Patterns of HIV transmission among different classes of injection drug users have been characterized.
In a recent study from the United States, the “prevalence of HIV and associated risk behaviors were assessed among three groups of heroin users: long term injection drug users (LTIDUs), new injection drug users (NIDUs), and heroin sniffers (HSs) with no history of injection.”
“HIV seroprevalence was similar among NIDUs (13.3%) and HSs (12.7%),” while “LTIDUs had almost twice as high a level of HIV infection (24.7%),” reported D.D. Chitwood and coauthors at the University of Miami. “After including drug use and sex behavior variables in logistic regression models, both drug and sexual risk factors remained in the models.”
“Attributable risk percent (APR) from injection for HIV infection among injection drug users was estimated to be 55.7% for LTIDUs and 5.8% for NIDUs,” published data indicated. “High-risk sex behavior plays an important role in the prevalence of HIV among drug users and accounts for nearly all the infection among NIDUs.”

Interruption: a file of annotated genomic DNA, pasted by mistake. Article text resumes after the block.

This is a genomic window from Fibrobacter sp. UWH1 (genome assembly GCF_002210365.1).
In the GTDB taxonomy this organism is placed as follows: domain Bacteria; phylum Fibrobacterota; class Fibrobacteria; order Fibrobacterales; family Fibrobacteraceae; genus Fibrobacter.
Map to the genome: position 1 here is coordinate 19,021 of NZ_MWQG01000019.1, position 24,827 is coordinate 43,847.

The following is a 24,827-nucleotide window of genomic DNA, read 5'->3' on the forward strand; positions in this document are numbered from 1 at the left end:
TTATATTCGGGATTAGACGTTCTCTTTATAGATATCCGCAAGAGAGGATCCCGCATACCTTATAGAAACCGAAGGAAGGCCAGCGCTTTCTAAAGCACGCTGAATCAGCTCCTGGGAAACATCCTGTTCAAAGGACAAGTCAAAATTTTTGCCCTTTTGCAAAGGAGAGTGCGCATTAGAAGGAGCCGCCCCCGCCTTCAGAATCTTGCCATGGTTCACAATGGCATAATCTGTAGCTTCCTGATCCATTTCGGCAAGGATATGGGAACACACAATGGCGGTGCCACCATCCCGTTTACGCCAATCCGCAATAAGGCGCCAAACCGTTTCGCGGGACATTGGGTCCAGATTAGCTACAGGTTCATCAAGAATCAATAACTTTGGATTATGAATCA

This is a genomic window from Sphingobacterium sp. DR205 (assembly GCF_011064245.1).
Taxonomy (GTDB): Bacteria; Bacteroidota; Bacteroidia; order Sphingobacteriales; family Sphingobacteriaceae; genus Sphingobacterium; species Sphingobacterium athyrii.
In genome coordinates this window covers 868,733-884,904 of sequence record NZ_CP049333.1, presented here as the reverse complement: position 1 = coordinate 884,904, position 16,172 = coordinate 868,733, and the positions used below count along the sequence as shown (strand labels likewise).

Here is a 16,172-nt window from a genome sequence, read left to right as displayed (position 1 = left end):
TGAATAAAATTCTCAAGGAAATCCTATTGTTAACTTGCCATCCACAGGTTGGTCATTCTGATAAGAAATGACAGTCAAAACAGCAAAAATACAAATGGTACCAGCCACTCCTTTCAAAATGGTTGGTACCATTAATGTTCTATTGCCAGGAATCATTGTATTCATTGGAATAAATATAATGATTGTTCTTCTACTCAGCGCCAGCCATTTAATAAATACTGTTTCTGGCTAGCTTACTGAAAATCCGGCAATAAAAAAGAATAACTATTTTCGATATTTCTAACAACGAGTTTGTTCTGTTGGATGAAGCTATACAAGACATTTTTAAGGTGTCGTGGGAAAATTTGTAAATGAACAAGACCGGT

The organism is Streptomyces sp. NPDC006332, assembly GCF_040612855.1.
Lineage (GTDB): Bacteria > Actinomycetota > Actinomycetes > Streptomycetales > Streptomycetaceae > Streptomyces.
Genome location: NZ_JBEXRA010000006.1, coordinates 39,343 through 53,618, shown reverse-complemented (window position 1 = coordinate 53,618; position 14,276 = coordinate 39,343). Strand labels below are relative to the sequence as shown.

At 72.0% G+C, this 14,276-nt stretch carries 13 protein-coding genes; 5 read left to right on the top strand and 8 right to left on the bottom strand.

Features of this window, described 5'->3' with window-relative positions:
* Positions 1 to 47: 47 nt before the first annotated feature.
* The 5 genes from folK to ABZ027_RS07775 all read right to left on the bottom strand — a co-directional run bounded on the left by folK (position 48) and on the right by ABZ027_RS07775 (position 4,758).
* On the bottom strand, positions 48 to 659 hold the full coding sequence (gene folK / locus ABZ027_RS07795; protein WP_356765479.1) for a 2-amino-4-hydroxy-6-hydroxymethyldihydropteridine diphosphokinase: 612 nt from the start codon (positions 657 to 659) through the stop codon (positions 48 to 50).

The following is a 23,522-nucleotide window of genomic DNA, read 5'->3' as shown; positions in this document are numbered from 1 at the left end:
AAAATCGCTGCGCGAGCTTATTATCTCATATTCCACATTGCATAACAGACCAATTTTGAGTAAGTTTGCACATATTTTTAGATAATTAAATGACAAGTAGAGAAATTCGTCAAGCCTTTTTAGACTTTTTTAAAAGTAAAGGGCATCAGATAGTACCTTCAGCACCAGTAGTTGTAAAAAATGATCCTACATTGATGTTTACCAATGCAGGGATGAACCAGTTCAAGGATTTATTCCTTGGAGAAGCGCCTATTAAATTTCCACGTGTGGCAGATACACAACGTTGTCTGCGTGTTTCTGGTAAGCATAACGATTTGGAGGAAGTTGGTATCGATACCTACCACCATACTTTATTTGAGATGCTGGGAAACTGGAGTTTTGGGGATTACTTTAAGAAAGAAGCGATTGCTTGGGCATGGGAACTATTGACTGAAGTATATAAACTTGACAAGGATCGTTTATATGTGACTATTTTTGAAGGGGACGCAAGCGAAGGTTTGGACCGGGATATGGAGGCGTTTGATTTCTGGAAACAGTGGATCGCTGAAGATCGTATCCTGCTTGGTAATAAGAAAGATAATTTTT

“Both injection and sexual risk behaviors need to be stressed in HIV prevention and intervention programs aimed at drug users,” the researchers concluded.
Chitwood and colleagues published their study in the Journal of Psychoactive Drugs (Prevalence and risk factors for HIV among sniffers, short-term injectors, and long-term injectors of heroin. J Psychoactive Drug, 2003;35(4):445-453).